Synopsis: There isn’t a single best Bitcoin wallet that does everything perfectly. Some specialize in convenience & user-friendliness, while others prioritize security above all else. This article gives readers the best Bitcoin wallets for several different uses, and provides direct download / purchase links so that readers can form their own optimal wallet setup.

First Of All – There’s No Single Best Bitcoin Wallet

If you want to buy Bitcoin, you’re going to need a place to put it. “Wallets” are where Bitcoin is stored.

The thing is, there isn’t a single Bitcoin wallet that is best for every need. Different types of Bitcoin wallets are like tools in a toolbox. While you probably could use a spanner to get a nail into a wall, what you really need is a hammer. The same is true of all the best Bitcoin wallet varieties – each of them specialize in doing different things well.

The most important distinction between different Bitcoin wallets is the degree to which they are wired into the Internet. Or, in crypto vernacular, whether a wallet is “hot” or “cold”.

  • Hot wallets have greater Internet connectivity. They are therefore able to offer far better convenience, but the downside is that they are less secure.
  • Cold wallets are separated from the Internet. This makes them more immune against the risk of hacking, but their lack of connectivity reduces their accessibility to the rightful owner as well.

When deciding on which Bitcoin wallets will be best for different purposes, think about questions like:

  • How much crypto do you need to be able to access at a moment’s notice? (This is like the cash you carry in your pocket, stored in a hot wallets)
  • How much do I have at stake? (If it’s a large amount, you had better store some of it in a cold wallet, which is a lot safer.)

There are 5 varieties of Bitcoin wallets. The rest of this article will go through them, and make a recommendation on which one is my pick for the best Bitcoin wallet in each category.

1. Online Crypto Exchange Wallet – Coinbase (Red Hot)

An online cryptocurrency exchange is essential for changing fiat currency into Bitcoin. There are many options, but for beginners, Coinbase is a great place to start (assuming that you are in one of their supported countries).

Coinbase is one of the largest and most highly-respected crypto exchanges. They are based in the United States and are backed by significant Silicon Valley venture capital funding. Further, they are intent on doing everything “by the book”, meaning they are following all of the financial regulations. Make of that what you will: some people consider that following the directives of government is a great reason to support Coinbase, while certain crypto purists decry Coinbase’s fraternizing with ‘the enemy’.

One thing that everyone can agree on is that Coinbase’s security policies are impressive: they store over 98% of user holdings in cold offline storage, and are covered by insurance which protects users against any possible losses resulting from a breach of Coinbase’s security – whether that be physical security, cyber security, or employee theft. All of Coinbase’s user holdings (both crypto and fiat currency) are also held in custodial bank accounts, which means that even if Coinbase were to fail as a business, user funds could not be claimed by Coinbase or its creditors.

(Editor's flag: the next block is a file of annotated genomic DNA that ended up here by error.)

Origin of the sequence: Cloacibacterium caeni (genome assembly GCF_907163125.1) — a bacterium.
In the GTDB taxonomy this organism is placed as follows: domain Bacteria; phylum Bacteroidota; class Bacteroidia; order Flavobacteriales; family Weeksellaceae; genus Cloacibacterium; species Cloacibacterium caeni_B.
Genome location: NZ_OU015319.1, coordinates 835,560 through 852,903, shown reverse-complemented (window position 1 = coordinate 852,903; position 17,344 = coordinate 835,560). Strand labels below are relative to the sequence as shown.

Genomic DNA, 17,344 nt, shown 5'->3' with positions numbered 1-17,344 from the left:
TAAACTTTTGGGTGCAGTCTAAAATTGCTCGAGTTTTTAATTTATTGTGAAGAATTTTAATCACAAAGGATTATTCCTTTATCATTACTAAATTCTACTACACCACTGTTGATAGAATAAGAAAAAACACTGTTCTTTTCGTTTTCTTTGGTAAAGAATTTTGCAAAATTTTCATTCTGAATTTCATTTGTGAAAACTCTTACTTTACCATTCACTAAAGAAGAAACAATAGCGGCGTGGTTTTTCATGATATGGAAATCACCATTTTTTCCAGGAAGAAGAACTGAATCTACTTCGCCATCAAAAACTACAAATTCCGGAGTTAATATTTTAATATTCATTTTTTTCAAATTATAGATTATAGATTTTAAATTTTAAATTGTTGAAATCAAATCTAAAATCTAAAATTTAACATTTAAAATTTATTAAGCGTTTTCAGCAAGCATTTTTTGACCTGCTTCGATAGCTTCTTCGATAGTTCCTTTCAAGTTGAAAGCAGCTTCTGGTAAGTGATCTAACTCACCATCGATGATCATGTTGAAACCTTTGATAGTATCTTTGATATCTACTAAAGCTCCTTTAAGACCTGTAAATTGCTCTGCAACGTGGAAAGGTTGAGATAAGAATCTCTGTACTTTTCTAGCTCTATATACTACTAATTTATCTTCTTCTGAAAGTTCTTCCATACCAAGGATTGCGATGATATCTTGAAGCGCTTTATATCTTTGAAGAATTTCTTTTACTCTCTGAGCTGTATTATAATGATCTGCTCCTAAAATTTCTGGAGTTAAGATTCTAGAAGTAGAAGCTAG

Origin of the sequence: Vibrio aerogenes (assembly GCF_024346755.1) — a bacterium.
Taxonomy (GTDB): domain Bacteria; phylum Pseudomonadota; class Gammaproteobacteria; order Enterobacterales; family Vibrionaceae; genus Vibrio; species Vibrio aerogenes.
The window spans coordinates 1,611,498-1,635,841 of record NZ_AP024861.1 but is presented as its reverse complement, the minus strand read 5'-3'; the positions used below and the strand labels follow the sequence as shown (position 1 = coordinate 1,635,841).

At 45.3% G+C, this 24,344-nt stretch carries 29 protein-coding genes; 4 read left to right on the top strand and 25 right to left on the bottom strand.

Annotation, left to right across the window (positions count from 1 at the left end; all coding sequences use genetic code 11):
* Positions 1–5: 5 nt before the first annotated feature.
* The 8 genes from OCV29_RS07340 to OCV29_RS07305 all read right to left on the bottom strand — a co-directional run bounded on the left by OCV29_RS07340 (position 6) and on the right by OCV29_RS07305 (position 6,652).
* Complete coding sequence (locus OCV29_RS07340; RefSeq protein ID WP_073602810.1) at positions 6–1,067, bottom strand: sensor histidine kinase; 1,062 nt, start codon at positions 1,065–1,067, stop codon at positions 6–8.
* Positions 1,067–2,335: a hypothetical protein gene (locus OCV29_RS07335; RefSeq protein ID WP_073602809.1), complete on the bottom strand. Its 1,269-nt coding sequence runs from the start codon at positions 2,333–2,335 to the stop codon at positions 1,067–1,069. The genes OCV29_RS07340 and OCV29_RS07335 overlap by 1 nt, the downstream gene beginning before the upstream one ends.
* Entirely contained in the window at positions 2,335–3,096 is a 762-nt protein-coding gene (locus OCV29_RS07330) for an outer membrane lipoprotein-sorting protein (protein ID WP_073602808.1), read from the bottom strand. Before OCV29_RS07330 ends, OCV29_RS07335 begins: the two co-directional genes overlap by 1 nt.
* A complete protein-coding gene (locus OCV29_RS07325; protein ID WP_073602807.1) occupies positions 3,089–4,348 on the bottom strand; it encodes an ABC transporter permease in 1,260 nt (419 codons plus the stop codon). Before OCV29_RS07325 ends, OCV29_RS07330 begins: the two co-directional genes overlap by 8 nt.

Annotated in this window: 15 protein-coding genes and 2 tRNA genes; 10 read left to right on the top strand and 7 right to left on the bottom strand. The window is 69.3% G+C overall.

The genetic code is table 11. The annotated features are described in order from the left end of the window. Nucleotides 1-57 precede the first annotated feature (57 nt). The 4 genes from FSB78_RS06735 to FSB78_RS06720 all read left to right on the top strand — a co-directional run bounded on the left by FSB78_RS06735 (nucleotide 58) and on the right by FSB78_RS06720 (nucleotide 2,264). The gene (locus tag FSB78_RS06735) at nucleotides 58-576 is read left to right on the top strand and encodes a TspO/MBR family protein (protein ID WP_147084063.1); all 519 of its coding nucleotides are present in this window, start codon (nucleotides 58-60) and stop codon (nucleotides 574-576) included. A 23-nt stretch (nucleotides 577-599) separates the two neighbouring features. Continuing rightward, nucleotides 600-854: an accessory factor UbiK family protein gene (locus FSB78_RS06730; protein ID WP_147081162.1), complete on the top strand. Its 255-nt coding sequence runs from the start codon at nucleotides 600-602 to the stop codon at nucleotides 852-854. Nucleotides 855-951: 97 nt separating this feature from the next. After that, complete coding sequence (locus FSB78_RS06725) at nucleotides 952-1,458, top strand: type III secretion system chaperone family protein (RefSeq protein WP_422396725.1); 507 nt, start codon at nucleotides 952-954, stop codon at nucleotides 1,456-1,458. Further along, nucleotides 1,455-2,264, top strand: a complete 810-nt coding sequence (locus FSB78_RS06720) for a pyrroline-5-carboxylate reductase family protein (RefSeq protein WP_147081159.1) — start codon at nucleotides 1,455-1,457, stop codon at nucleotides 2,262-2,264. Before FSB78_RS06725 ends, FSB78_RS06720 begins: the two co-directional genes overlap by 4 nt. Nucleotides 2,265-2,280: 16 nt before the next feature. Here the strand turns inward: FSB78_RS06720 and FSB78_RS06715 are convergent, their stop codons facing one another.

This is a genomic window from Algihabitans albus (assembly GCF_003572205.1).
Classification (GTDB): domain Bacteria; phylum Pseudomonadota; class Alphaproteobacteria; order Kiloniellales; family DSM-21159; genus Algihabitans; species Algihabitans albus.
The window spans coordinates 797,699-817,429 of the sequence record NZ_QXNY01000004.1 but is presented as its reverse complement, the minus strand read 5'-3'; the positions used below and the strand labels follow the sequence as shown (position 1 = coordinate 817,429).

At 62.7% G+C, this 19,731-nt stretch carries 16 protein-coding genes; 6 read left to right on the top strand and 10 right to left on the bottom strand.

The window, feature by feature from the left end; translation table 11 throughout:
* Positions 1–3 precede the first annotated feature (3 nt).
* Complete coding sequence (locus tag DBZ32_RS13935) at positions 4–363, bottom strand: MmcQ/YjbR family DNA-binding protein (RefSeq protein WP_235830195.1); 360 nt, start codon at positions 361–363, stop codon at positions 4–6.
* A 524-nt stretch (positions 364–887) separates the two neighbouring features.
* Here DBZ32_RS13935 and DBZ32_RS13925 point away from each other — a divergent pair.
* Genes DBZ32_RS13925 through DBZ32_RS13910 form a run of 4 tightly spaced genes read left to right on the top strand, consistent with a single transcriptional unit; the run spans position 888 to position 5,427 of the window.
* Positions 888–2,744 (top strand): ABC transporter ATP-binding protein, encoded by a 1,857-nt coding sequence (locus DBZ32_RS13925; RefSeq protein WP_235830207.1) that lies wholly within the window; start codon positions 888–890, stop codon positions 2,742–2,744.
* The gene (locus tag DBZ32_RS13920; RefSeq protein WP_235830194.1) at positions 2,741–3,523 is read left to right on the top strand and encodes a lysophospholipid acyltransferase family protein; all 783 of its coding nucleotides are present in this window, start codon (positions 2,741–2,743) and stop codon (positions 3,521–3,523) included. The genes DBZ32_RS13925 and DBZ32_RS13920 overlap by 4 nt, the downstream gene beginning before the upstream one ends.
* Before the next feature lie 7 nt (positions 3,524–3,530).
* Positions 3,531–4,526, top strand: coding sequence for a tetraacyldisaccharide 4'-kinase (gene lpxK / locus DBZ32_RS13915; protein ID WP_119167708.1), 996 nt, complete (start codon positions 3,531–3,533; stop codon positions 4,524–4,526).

Besides security, the best part about Coinbase is its user-friendliness. You can use their online platform to change fiat currency for Bitcoin. As of the time of writing, they only support 4 different crypto varieties, and their interface looks more like an online bank – it isn’t confusing, like some crypto exchange dashboards can be.

Coinbase also has a related mobile app for both Android and iOS which makes sending and receiving payments a breeze with a simple QR code. This means you can get two types of Bitcoin wallets for the price of one!

2. Mobile Wallet – Bitcoin Wallet (Hot)

A mobile Bitcoin wallet is exactly what it sounds like – a wallet which you can be accessed with a mobile phone. A word of warning: you have to be very careful with which mobile Bitcoin wallet you choose, because some of the developers of these apps build in sneaky back-door access to user’s Bitcoin holdings!

Unless you are technically competent enough to do your own analysis, you should restrict your choices to the ones endorsed by the Bitcoin development team: the list of which is here, on the official Bitcoin website.

Bitcoin Wallet is one of the officially-endorsed mobile wallets, and in my view, the best. The way it self-describes itself says it all:

“Bitcoin Wallet is easy to use and reliable, while also being secure and fast. Its vision is de-centralization and zero trust… The app is a good choice for non-technical people.”

best bitcoin wallet

3. Desktop Wallet – Electrum (Warm)

Desktop wallets are software running on personal computers connected to the Internet. You can view your portfolio, without relying on the external servers of an online crypto exchange or a mobile wallet. The fact that it’s a standalone application on a computer also gives users more control over their transactions.

Still, the fact that the computers hosting a desktop wallet has Internet connectivity can make them a potential target for hackers, especially if that computer happens to be infected with any sort of malware. This is why it pays to be very careful with which desktop wallet you choose.